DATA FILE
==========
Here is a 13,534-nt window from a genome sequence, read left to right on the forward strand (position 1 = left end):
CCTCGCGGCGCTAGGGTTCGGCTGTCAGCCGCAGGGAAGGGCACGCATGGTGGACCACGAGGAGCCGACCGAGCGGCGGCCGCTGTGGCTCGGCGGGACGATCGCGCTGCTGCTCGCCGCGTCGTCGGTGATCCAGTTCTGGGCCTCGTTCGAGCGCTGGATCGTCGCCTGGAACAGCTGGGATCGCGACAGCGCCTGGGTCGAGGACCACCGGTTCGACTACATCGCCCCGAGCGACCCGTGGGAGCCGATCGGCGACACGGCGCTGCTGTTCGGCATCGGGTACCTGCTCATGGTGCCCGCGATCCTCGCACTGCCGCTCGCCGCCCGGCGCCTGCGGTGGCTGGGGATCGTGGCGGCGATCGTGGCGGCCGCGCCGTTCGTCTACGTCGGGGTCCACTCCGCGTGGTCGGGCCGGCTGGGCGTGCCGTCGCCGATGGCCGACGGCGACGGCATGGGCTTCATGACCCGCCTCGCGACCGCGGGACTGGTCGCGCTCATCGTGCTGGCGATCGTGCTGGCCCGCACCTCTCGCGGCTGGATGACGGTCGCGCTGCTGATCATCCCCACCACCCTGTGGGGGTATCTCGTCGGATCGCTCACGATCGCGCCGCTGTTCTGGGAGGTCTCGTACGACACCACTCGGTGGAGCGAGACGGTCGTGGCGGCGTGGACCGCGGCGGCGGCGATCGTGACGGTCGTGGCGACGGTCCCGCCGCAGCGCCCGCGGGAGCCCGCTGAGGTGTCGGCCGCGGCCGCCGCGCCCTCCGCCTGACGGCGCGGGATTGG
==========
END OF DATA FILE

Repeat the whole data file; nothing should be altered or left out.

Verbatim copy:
Here is a 13,534-nt window from a genome sequence, read left to right on the forward strand (position 1 = left end):
CCTCGCGGCGCTAGGGTTCGGCTGTCAGCCGCAGGGAAGGGCACGCATGGTGGACCACGAGGAGCCGACCGAGCGGCGGCCGCTGTGGCTCGGCGGGACGATCGCGCTGCTGCTCGCCGCGTCGTCGGTGATCCAGTTCTGGGCCTCGTTCGAGCGCTGGATCGTCGCCTGGAACAGCTGGGATCGCGACAGCGCCTGGGTCGAGGACCACCGGTTCGACTACATCGCCCCGAGCGACCCGTGGGAGCCGATCGGCGACACGGCGCTGCTGTTCGGCATCGGGTACCTGCTCATGGTGCCCGCGATCCTCGCACTGCCGCTCGCCGCCCGGCGCCTGCGGTGGCTGGGGATCGTGGCGGCGATCGTGGCGGCCGCGCCGTTCGTCTACGTCGGGGTCCACTCCGCGTGGTCGGGCCGGCTGGGCGTGCCGTCGCCGATGGCCGACGGCGACGGCATGGGCTTCATGACCCGCCTCGCGACCGCGGGACTGGTCGCGCTCATCGTGCTGGCGATCGTGCTGGCCCGCACCTCTCGCGGCTGGATGACGGTCGCGCTGCTGATCATCCCCACCACCCTGTGGGGGTATCTCGTCGGATCGCTCACGATCGCGCCGCTGTTCTGGGAGGTCTCGTACGACACCACTCGGTGGAGCGAGACGGTCGTGGCGGCGTGGACCGCGGCGGCGGCGATCGTGACGGTCGTGGCGACGGTCCCGCCGCAGCGCCCGCGGGAGCCCGCTGAGGTGTCGGCCGCGGCCGCCGCGCCCTCCGCCTGACGGCGCGGGATTGG